Thompson's outstanding shooting has almost gone under the radar during a series when so much focus has been on Leonard's play and Durant's injuries. All Thompson has done is average 25.0 points on 52.5 percent shooting, including 57.6 percent from three-point range, in the four games he's suited up for. Thompson has played in eight of the nine full games that Durant has missed to date this postseason and has averaged 19.9 shot attempts in those contests. Plus, Thompson put up 21 in Monday's Game 5 despite Durant logging 12 minutes before his injury. What's more, Thompson has scored 24 or more points in six of those contests overall, including a pair of 26-point tallies and one 28-point haul. While he may ultimately fall just a bit under Curry and Leonard in scoring during Game 6, Thompson certainly has the upside to finish vaulting the trio over the 83.5-point mark.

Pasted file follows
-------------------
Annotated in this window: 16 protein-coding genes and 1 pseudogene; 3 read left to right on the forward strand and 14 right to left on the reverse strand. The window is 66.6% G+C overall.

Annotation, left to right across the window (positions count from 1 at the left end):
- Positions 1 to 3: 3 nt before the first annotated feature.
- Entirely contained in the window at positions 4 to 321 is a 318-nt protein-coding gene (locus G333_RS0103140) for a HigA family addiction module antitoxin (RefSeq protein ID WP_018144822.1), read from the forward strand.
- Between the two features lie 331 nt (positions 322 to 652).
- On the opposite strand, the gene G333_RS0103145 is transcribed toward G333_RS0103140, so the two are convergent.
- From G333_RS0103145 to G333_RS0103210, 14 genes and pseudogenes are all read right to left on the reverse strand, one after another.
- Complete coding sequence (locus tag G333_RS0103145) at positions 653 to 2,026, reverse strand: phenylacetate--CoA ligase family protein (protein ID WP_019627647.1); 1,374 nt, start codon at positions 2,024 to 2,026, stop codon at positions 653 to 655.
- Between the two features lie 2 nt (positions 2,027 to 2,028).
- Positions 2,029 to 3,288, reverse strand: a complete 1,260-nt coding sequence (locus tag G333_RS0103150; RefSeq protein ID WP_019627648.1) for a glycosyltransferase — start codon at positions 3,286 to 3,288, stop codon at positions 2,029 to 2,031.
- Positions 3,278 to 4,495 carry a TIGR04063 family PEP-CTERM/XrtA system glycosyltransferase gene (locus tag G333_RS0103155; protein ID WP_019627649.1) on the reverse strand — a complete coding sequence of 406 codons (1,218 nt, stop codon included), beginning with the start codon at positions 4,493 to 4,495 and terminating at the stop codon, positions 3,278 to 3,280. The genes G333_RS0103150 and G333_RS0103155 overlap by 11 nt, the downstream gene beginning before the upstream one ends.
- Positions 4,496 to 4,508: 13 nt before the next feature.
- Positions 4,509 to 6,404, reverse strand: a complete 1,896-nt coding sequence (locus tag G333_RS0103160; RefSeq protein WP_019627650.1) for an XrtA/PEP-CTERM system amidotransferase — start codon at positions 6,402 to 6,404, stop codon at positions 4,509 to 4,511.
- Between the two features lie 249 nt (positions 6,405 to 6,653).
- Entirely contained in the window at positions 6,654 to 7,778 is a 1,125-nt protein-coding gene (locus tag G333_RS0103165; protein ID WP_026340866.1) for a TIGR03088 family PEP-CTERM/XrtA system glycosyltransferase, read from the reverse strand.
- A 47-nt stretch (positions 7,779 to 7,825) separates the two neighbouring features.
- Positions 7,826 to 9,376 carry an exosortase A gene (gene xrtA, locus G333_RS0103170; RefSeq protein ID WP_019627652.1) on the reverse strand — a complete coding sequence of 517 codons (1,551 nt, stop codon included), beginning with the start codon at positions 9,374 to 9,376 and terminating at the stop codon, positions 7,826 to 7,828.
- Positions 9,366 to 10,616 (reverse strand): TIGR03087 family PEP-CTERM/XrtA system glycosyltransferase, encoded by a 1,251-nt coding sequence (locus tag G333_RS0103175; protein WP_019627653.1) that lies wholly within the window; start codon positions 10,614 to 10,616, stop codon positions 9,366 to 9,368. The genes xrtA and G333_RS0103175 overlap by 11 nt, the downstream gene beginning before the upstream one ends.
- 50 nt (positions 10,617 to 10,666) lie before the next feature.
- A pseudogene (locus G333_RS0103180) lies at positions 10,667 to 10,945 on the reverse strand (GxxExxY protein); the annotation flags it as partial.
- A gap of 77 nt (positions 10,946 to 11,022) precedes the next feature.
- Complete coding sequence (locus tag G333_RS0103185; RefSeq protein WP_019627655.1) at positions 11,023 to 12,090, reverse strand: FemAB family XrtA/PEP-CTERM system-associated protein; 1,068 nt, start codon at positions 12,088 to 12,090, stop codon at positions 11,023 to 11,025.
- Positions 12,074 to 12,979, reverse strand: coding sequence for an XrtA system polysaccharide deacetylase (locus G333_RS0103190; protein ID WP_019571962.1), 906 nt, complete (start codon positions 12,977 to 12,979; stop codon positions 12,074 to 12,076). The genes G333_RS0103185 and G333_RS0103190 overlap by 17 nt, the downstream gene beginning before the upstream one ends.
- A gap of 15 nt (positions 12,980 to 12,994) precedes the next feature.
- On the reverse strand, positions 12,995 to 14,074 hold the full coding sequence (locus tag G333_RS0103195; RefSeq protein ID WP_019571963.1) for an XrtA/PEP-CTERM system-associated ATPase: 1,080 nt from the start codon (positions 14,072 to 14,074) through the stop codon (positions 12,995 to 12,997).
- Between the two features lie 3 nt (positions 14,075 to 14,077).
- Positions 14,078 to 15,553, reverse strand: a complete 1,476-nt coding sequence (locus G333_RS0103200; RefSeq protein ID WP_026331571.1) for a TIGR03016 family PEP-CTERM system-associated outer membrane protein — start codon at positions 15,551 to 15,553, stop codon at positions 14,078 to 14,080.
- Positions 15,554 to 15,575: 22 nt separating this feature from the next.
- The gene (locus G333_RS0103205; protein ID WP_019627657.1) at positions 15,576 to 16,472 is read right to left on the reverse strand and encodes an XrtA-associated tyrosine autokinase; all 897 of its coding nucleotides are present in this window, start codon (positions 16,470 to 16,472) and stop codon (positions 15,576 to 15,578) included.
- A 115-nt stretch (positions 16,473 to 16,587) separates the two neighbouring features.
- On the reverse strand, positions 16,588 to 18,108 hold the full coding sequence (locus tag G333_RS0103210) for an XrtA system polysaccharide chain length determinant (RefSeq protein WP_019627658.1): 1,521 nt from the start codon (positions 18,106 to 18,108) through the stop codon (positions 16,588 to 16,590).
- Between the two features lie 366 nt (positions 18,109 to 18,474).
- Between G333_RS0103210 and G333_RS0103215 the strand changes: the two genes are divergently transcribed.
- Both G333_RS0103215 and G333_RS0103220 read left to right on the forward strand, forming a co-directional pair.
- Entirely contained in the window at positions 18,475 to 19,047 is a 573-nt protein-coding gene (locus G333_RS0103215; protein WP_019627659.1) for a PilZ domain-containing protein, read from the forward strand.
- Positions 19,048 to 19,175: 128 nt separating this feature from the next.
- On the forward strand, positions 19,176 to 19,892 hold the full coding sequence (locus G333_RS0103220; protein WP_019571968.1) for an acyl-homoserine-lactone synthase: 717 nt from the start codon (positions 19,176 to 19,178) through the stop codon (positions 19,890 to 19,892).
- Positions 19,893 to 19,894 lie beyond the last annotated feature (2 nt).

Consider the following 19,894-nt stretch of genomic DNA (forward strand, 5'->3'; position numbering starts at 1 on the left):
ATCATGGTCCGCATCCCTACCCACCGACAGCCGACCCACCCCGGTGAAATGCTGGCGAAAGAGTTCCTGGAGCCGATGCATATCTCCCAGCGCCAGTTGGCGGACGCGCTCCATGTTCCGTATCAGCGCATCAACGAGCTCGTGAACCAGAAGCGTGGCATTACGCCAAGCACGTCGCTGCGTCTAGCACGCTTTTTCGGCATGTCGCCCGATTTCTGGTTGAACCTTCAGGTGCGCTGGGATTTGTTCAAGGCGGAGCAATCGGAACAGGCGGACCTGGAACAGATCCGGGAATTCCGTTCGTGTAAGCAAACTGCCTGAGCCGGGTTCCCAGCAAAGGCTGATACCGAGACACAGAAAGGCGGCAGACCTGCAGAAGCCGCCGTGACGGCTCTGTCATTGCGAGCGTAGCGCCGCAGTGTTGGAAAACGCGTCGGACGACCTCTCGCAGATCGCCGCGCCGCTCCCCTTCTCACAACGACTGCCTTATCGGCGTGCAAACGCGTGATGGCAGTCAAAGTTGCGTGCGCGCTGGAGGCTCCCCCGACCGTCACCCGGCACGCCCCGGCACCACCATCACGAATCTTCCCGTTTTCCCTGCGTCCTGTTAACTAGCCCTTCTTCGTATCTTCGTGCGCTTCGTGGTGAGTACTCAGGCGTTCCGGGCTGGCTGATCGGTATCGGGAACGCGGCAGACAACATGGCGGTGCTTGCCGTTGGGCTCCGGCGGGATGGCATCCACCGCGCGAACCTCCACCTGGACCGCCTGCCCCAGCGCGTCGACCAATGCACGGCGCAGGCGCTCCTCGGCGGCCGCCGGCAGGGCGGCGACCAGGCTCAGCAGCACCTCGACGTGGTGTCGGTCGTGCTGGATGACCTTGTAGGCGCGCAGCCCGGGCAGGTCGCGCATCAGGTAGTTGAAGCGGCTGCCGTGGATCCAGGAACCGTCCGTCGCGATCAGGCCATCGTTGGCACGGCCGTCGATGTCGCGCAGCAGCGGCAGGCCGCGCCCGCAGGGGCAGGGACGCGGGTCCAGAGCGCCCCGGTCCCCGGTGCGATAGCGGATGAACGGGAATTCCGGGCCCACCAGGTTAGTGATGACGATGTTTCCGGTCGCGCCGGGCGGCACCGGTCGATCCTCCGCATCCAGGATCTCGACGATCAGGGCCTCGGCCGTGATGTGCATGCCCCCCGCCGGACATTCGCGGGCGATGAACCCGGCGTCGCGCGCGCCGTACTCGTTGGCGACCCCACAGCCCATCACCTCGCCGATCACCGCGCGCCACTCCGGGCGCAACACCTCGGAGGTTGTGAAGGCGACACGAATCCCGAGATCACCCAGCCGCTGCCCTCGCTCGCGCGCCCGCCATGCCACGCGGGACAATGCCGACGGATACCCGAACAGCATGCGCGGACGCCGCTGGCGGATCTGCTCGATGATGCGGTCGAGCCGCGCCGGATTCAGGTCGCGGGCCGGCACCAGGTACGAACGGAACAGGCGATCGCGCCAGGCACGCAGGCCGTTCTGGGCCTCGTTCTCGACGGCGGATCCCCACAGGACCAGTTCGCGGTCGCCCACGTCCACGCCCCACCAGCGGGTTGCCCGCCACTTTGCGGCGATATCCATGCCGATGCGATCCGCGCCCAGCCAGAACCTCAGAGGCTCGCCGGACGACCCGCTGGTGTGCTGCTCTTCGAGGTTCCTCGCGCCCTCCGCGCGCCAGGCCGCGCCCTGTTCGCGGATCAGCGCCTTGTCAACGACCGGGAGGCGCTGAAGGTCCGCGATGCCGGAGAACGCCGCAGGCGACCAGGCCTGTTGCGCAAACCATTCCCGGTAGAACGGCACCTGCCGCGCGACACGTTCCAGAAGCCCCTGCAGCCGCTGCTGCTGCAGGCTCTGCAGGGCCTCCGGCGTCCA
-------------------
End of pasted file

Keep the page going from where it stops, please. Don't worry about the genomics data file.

Rapid Fire (Pick 2 of 3 correctly to get 1.59x your buy-in)
Buy-in Amounts: $2-$100
The Pick: Leonard
The two superstars have engaged in a fascinating statistical battle throughout the Finals, with each looking human at times but still putting together some excellent scoring performances overall. Curry's got Leonard by a small margin in terms of scoring average for the series, with the former tallying 32.4 points per contest and Leonard checking in with 29.8 points per game. However, it's worth noting Curry's average is spiked by his 47-point effort in Game 3, a contest he played without Kevin Durant or Klay Thompson due to their respective calf and hamstring injuries at the time. With Thompson alongside him in the backcourt, Curry has topped out at 34 points versus the Raptors. Meanwhile, Leonard scored 34 and 30 points in Games 3 and 4 at Oracle and is likely to take on even more responsibility than usual Thursday with Toronto doing everything it can to prevent a Game 7. Considering he also has a built-in 3.5-point edge, I give Leonard the nod in this battle.
The Pick: Siakam